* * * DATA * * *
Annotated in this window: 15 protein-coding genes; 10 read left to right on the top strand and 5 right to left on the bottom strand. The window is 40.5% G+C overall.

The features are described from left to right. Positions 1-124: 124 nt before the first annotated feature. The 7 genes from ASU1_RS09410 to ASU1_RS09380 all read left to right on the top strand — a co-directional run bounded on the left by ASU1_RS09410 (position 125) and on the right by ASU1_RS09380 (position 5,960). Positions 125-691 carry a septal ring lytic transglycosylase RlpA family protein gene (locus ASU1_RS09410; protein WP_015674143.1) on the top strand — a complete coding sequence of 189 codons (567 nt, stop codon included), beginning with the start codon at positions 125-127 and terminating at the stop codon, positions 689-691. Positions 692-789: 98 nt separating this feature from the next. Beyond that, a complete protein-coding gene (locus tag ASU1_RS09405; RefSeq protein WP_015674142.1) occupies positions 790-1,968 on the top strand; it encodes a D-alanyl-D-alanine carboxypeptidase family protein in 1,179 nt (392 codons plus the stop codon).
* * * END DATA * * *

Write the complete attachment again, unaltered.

Annotated in this window: 15 protein-coding genes; 10 read left to right on the top strand and 5 right to left on the bottom strand. The window is 40.5% G+C overall.

The features are described from left to right. Positions 1-124: 124 nt before the first annotated feature. The 7 genes from ASU1_RS09410 to ASU1_RS09380 all read left to right on the top strand — a co-directional run bounded on the left by ASU1_RS09410 (position 125) and on the right by ASU1_RS09380 (position 5,960). Positions 125-691 carry a septal ring lytic transglycosylase RlpA family protein gene (locus ASU1_RS09410; protein WP_015674143.1) on the top strand — a complete coding sequence of 189 codons (567 nt, stop codon included), beginning with the start codon at positions 125-127 and terminating at the stop codon, positions 689-691. Positions 692-789: 98 nt separating this feature from the next. Beyond that, a complete protein-coding gene (locus tag ASU1_RS09405; RefSeq protein WP_015674142.1) occupies positions 790-1,968 on the top strand; it encodes a D-alanyl-D-alanine carboxypeptidase family protein in 1,179 nt (392 codons plus the stop codon).